Attacking the brain with neuroscience : mean-field theory, finite size effects and encoding capability of stochastic neural networks

Diego Fasoli 1
1 NEUROMATHCOMP - Mathematical and Computational Neuroscience
CRISAM - Inria Sophia Antipolis - Méditerranée , JAD - Laboratoire Jean Alexandre Dieudonné : UMR6621
Abstract : The brain is the most complex system in the known universe. Its nested structure with small-world properties determines its function and behavior. The analysis of its structure requires sophisticated mathematical and statistical techniques. In this thesis we shed new light on neural networks, attacking the problem from different points of view, in the spirit of the Theory of Complexity and in terms of their information processing capabilities. In particular, we quantify the Fisher information of the system, which is a measure of its encoding capability. The first technique developed in this work is the mean-field theory of rate and FitzHugh-Nagumo networks without correlations in the thermodynamic limit, through both mathematical and numerical analysis. The second technique, the Mayer’s cluster expansion, is taken from the physics of plasma, and allows us to determine numerically the finite size effects of rate neurons, as well as the relationship of the Fisher information to the size of the network for independent Brownian motions. The third technique is a perturbative expansion, which allows us to determine the correlation structure of the rate network for a variety of different types of connectivity matrices and for different values of the correlation between the sources of randomness in the system. With this method we can also quantify numerically the Fisher information not only as a function of the network size, but also for different correlation structures of the system. The fourth technique is a slightly different type of perturbative expansion, with which we can study the behavior of completely generic connectivity matrices with random topologies. Moreover this method provides an analytic formula for the Fisher information, which is in qualitative agreement with the other results in this thesis. Finally, the fifth technique is purely numerical, and uses an Expectation-Maximization algorithm and Monte Carlo integration in order to evaluate the Fisher information of the FitzHugh-Nagumo network. In summary, this thesis provides an analysis of the dynamics and the correlation structure of the neural networks, confirms this through numerical simulation and makes two key counterintuitive predictions. The first is the formation of a perfect correlation between the neurons for particular values of the parameters of the system, a phenomenon that we term stochastic synchronization. The second, which is somewhat contrary to received opinion, is the explosion of the Fisher information and therefore of the encoding capability of the network for highly correlated neurons. The techniques developed in this thesis can be used also for a complete quantification of the information processing capabilities of the network in terms of information storage, transmission and modification, but this would need to be performed in the future.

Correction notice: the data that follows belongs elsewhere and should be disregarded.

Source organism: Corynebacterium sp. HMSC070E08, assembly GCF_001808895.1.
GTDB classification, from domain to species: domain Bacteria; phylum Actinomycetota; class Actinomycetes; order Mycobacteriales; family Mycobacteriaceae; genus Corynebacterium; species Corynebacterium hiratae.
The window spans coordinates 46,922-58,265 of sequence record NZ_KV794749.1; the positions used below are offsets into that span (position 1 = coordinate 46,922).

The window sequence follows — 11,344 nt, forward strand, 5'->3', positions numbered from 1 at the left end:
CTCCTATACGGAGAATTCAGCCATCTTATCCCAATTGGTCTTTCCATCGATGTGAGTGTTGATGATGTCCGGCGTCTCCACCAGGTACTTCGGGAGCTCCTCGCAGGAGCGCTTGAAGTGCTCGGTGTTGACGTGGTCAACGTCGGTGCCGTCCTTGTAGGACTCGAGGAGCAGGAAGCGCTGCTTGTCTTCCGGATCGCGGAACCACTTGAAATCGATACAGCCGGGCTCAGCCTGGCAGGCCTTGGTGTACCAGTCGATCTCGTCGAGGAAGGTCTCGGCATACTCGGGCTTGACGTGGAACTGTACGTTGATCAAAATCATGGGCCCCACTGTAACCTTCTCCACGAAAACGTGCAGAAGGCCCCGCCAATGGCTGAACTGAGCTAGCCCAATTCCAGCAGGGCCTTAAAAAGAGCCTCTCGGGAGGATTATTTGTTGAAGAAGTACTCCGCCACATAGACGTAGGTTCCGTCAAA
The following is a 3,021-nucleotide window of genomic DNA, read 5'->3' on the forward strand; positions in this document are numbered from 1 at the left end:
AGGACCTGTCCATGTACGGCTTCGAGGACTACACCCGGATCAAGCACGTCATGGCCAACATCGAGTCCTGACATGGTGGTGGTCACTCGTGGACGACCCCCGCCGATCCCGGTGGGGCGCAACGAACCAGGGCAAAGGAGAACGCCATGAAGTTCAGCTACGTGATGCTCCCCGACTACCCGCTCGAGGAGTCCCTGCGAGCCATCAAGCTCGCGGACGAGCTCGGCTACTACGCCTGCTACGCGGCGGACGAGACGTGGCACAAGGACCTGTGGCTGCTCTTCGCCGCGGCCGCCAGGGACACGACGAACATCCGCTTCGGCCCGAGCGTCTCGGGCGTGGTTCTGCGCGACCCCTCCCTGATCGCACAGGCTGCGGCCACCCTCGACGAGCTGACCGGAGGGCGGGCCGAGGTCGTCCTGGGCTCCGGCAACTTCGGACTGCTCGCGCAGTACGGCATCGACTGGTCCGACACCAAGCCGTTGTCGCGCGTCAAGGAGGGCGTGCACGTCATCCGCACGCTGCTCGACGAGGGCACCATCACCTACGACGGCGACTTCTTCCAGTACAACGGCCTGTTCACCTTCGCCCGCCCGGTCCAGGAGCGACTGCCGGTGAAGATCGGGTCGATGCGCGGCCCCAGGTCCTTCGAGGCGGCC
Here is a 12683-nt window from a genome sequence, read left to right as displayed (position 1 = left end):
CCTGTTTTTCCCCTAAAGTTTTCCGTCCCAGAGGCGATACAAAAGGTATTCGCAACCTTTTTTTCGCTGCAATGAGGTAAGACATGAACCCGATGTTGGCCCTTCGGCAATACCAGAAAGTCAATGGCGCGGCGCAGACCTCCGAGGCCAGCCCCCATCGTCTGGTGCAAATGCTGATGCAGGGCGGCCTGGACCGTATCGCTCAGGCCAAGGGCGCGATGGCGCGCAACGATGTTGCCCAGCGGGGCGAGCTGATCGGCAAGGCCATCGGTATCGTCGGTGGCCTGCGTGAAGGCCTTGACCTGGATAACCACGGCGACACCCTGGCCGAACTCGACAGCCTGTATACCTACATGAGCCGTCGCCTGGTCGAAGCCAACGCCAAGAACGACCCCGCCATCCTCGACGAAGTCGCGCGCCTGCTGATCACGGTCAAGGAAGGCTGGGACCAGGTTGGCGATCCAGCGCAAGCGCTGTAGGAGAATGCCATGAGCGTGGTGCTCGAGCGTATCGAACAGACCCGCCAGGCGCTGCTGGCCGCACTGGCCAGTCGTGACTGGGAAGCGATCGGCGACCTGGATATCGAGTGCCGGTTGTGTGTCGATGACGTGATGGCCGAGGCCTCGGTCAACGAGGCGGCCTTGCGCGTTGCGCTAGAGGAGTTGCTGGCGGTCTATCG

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Diego Fasoli. Attacking the brain with neuroscience : mean-field theory, finite size effects and encoding capability of stochastic neural networks. Other [cs.OH]. Université Nice Sophia Antipolis, 2013. English. ⟨NNT : 2013NICE4060⟩. ⟨tel-00850289v2⟩

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